While the impeachment inquiry is taking up most of the oxygen on Capitol Hill, it remains vitally important that we keep the pressure on Congress in matters of war and peace. In the next couple of weeks, Congress could be taking up final passage of the National Defense Authorization Act (NDAA).
There are several critical amendments that, if passed, would add much-needed constraints to Trump’s reckless foreign policy.
Since taking office, Trump has nearly dragged us into an unnecessary war with Iran. He’s continued U.S. involvement in the brutal war against Yemen. He’s advocated for building new nuclear weapons, in addition to expanding how they might be used. This list goes on and on. Without question, this is a president that needs to have his policies checked.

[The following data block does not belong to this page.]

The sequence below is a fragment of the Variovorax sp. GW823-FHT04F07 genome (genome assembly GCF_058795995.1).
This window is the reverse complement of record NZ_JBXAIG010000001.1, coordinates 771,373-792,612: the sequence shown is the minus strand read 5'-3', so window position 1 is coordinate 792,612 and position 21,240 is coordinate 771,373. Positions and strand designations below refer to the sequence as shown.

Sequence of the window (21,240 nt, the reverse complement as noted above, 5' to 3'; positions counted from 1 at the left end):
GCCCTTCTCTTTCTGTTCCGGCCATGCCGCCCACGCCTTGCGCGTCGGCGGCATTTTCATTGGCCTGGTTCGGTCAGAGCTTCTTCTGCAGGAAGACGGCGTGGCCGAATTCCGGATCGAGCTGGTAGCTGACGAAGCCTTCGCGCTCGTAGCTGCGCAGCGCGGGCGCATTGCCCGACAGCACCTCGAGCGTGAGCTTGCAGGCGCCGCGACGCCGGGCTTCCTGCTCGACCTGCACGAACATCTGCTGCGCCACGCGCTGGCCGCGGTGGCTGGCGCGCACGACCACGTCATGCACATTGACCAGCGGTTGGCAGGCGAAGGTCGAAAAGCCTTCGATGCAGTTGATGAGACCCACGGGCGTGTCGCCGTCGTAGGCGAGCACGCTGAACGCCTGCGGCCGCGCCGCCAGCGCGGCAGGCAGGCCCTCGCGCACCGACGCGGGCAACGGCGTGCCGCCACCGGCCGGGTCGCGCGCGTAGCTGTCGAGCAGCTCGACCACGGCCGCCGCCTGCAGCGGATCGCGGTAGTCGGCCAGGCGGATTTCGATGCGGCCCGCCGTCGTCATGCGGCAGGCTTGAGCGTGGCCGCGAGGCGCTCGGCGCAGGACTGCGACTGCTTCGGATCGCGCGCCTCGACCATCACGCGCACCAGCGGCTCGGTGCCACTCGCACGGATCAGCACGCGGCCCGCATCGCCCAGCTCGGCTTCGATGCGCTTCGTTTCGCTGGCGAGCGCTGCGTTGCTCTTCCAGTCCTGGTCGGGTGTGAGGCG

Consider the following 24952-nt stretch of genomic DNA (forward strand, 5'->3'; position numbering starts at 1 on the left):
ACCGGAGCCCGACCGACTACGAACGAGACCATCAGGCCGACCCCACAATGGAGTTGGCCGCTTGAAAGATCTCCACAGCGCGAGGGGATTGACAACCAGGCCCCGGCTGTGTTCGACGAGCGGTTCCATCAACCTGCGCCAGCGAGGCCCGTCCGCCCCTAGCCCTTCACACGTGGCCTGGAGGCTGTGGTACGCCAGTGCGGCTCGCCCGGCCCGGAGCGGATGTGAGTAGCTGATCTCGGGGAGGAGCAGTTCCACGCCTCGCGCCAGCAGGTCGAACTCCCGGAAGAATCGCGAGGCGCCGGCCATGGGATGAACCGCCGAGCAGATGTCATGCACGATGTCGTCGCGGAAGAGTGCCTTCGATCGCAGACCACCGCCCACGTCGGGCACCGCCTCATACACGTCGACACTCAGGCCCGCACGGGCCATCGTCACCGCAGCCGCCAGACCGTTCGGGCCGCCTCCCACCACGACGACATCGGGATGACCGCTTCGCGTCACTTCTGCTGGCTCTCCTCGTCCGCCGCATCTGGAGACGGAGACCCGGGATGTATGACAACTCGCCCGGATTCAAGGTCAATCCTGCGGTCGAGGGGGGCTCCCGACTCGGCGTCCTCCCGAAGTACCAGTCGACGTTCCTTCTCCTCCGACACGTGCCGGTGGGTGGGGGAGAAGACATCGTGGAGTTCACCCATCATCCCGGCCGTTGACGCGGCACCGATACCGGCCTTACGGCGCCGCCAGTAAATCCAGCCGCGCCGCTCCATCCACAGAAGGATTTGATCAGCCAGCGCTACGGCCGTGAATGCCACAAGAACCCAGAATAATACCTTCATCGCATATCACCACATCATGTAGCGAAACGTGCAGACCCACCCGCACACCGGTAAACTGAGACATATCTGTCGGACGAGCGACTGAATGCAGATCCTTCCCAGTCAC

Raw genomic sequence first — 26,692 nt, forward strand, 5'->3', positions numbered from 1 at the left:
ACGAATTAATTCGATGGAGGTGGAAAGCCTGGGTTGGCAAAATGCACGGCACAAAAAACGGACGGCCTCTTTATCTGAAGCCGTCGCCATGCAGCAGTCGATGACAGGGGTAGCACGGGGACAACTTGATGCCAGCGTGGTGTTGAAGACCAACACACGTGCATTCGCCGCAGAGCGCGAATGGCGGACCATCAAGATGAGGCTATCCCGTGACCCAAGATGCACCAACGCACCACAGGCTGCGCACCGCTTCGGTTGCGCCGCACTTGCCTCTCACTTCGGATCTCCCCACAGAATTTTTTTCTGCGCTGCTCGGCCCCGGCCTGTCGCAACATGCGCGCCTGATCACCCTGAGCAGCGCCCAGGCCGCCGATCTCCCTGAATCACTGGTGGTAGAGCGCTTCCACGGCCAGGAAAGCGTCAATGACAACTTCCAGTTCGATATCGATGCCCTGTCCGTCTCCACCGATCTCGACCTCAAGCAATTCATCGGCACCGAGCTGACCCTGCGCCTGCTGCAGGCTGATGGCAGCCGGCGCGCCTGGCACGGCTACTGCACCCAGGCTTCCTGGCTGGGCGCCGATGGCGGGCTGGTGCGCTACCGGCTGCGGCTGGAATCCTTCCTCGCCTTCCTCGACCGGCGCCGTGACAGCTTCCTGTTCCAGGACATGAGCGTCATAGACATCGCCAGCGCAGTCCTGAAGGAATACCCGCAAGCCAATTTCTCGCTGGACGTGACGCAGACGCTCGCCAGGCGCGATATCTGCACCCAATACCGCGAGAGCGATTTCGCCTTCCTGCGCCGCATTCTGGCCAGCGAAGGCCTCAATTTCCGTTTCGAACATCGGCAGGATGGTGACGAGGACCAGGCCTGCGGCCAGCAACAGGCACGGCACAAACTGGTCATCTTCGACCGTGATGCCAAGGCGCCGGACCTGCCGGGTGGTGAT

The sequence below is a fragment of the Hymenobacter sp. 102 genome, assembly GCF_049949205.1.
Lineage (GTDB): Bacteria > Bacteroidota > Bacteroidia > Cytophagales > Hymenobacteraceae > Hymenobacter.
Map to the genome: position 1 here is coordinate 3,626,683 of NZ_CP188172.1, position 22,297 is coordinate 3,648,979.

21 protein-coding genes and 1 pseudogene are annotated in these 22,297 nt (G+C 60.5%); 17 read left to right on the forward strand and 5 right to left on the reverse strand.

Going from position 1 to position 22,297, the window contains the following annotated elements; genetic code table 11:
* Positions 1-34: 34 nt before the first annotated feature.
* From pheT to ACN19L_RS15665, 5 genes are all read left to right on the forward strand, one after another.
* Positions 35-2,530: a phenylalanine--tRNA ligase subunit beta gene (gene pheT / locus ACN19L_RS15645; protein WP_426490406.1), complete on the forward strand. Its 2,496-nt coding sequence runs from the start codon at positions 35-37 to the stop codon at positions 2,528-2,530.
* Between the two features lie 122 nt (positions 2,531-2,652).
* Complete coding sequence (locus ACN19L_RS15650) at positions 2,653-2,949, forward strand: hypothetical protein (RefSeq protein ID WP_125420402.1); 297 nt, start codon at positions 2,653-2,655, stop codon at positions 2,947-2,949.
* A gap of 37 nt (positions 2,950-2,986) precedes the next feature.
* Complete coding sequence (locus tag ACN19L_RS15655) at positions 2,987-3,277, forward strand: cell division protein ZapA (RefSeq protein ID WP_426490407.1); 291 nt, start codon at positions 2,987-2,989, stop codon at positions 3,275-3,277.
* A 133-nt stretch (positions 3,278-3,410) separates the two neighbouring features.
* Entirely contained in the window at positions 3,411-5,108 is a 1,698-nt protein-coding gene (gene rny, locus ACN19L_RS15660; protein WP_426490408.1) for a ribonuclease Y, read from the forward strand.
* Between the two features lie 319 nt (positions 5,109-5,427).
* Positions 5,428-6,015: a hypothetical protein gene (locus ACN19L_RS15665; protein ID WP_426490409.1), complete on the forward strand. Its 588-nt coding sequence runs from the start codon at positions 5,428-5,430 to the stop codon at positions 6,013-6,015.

As it stands right now, the House version of the NDAA, H.R. 2500, does just that. It includes amendments that would bar an unauthorized war with Iran. It would finally repeal the 2002 Authorization for the Use of Military Force that authorized the U.S. invasion of Iraq. It bars the deployment of low-yield nuclear weapons, in addition to many other common-sense provisions.
Here’s the problem - it’s not a sure thing that these urgent reforms will be retained when combined with the Senate version of the bill. Certainly many members of Congress are going to be greatly pressured into supporting an NDAA without these protections.
There are 6 provisions that we are especially focused on:
1) To prohibit funds for an attack against Iran without specific authorization from Congress
2) To prohibit U.S. support of and participation in the Saudi-led war in Yemen
3) To repeal the 2002 authorization for war in Iraq
4) To prohibit deploying lower-yield nuclear weapons
5) To express the sense of Congress that the United States should seek to extend the New START Treaty
6) To prohibit funding for new INF-type missiles until pragmatic diplomatic and strategic planning steps are taken